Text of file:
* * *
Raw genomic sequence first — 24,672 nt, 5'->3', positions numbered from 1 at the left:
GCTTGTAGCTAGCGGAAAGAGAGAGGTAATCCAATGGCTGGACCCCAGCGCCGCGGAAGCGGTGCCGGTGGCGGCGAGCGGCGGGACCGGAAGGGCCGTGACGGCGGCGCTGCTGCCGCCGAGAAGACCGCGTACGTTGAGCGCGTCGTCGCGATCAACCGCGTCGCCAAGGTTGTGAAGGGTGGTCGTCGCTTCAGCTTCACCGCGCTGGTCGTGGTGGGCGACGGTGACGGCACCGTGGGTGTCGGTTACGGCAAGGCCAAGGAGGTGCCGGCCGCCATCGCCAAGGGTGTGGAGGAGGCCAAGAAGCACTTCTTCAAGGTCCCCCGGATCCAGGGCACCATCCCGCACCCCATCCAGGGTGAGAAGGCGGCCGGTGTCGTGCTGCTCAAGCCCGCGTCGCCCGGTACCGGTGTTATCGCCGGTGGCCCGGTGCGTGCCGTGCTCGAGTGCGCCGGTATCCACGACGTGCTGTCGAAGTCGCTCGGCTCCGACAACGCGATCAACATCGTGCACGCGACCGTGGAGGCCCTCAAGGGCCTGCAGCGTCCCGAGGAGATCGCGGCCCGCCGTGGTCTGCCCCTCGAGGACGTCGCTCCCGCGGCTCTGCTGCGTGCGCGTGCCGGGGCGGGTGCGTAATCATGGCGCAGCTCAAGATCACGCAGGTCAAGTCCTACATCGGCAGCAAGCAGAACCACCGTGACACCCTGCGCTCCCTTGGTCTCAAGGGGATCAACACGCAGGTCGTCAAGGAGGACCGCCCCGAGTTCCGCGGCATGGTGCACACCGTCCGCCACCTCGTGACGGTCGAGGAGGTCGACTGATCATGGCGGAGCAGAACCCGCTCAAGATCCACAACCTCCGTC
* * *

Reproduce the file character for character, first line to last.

Raw genomic sequence first — 24,672 nt, 5'->3', positions numbered from 1 at the left:
GCTTGTAGCTAGCGGAAAGAGAGAGGTAATCCAATGGCTGGACCCCAGCGCCGCGGAAGCGGTGCCGGTGGCGGCGAGCGGCGGGACCGGAAGGGCCGTGACGGCGGCGCTGCTGCCGCCGAGAAGACCGCGTACGTTGAGCGCGTCGTCGCGATCAACCGCGTCGCCAAGGTTGTGAAGGGTGGTCGTCGCTTCAGCTTCACCGCGCTGGTCGTGGTGGGCGACGGTGACGGCACCGTGGGTGTCGGTTACGGCAAGGCCAAGGAGGTGCCGGCCGCCATCGCCAAGGGTGTGGAGGAGGCCAAGAAGCACTTCTTCAAGGTCCCCCGGATCCAGGGCACCATCCCGCACCCCATCCAGGGTGAGAAGGCGGCCGGTGTCGTGCTGCTCAAGCCCGCGTCGCCCGGTACCGGTGTTATCGCCGGTGGCCCGGTGCGTGCCGTGCTCGAGTGCGCCGGTATCCACGACGTGCTGTCGAAGTCGCTCGGCTCCGACAACGCGATCAACATCGTGCACGCGACCGTGGAGGCCCTCAAGGGCCTGCAGCGTCCCGAGGAGATCGCGGCCCGCCGTGGTCTGCCCCTCGAGGACGTCGCTCCCGCGGCTCTGCTGCGTGCGCGTGCCGGGGCGGGTGCGTAATCATGGCGCAGCTCAAGATCACGCAGGTCAAGTCCTACATCGGCAGCAAGCAGAACCACCGTGACACCCTGCGCTCCCTTGGTCTCAAGGGGATCAACACGCAGGTCGTCAAGGAGGACCGCCCCGAGTTCCGCGGCATGGTGCACACCGTCCGCCACCTCGTGACGGTCGAGGAGGTCGACTGATCATGGCGGAGCAGAACCCGCTCAAGATCCACAACCTCCGTC